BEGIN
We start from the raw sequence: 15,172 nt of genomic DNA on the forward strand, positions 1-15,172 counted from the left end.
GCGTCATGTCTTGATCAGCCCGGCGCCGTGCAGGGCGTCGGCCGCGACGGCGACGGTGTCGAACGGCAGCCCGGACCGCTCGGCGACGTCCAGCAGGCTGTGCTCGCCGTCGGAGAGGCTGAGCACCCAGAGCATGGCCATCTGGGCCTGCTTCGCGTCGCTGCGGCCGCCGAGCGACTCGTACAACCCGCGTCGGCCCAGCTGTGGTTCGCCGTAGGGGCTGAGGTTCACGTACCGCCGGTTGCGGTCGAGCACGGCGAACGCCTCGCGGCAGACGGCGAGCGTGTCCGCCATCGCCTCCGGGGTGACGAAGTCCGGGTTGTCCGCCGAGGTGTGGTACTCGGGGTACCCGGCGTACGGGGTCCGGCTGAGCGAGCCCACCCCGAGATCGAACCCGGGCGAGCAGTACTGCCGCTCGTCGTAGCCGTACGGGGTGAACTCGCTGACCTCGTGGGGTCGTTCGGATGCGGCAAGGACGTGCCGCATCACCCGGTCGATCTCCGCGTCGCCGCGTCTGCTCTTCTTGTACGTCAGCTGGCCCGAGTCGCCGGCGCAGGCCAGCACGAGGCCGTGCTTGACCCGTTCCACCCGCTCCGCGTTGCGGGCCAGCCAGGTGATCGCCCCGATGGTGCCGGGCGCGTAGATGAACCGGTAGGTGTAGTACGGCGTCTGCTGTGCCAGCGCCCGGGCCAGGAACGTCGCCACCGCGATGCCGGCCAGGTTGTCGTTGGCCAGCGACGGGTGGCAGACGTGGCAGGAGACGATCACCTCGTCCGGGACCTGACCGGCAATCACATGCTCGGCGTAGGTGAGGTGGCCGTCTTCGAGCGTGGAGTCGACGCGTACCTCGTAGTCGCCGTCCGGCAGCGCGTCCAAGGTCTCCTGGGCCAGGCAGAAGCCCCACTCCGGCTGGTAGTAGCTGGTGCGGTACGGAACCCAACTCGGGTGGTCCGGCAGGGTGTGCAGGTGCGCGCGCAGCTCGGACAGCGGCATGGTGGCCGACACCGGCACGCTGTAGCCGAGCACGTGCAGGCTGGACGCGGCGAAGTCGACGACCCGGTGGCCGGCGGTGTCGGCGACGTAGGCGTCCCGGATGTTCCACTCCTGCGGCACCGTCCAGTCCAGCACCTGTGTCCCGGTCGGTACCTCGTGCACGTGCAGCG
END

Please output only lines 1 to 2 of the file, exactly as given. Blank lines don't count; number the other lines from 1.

We start from the raw sequence: 15,172 nt of genomic DNA on the forward strand, positions 1-15,172 counted from the left end.
GCGTCATGTCTTGATCAGCCCGGCGCCGTGCAGGGCGTCGGCCGCGACGGCGACGGTGTCGAACGGCAGCCCGGACCGCTCGGCGACGTCCAGCAGGCTGTGCTCGCCGTCGGAGAGGCTGAGCACCCAGAGCATGGCCATCTGGGCCTGCTTCGCGTCGCTGCGGCCGCCGAGCGACTCGTACAACCCGCGTCGGCCCAGCTGTGGTTCGCCGTAGGGGCTGAGGTTCACGTACCGCCGGTTGCGGTCGAGCACGGCGAACGCCTCGCGGCAGACGGCGAGCGTGTCCGCCATCGCCTCCGGGGTGACGAAGTCCGGGTTGTCCGCCGAGGTGTGGTACTCGGGGTACCCGGCGTACGGGGTCCGGCTGAGCGAGCCCACCCCGAGATCGAACCCGGGCGAGCAGTACTGCCGCTCGTCGTAGCCGTACGGGGTGAACTCGCTGACCTCGTGGGGTCGTTCGGATGCGGCAAGGACGTGCCGCATCACCCGGTCGATCTCCGCGTCGCCGCGTCTGCTCTTCTTGTACGTCAGCTGGCCCGAGTCGCCGGCGCAGGCCAGCACGAGGCCGTGCTTGACCCGTTCCACCCGCTCCGCGTTGCGGGCCAGCCAGGTGATCGCCCCGATGGTGCCGGGCGCGTAGATGAACCGGTAGGTGTAGTACGGCGTCTGCTGTGCCAGCGCCCGGGCCAGGAACGTCGCCACCGCGATGCCGGCCAGGTTGTCGTTGGCCAGCGACGGGTGGCAGACGTGGCAGGAGACGATCACCTCGTCCGGGACCTGACCGGCAATCACATGCTCGGCGTAGGTGAGGTGGCCGTCTTCGAGCGTGGAGTCGACGCGTACCTCGTAGTCGCCGTCCGGCAGCGCGTCCAAGGTCTCCTGGGCCAGGCAGAAGCCCCACTCCGGCTGGTAGTAGCTGGTGCGGTACGGAACCCAACTCGGGTGGTCCGGCAGGGTGTGCAGGTGCGCGCGCAGCTCGGACAGCGGCATGGTGGCCGACACCGGCACGCTGTAGCCGAGCACGTGCAGGCTGGACGCGGCGAAGTCGACGACCCGGTGGCCGGCGGTGTCGGCGACGTAGGCGTCCCGGATGTTCCACTCCTGCGGCACCGTCCAGTCCAGCACCTGTGTCCCGGTCGGTACCTCGTGCACGTGCAGCG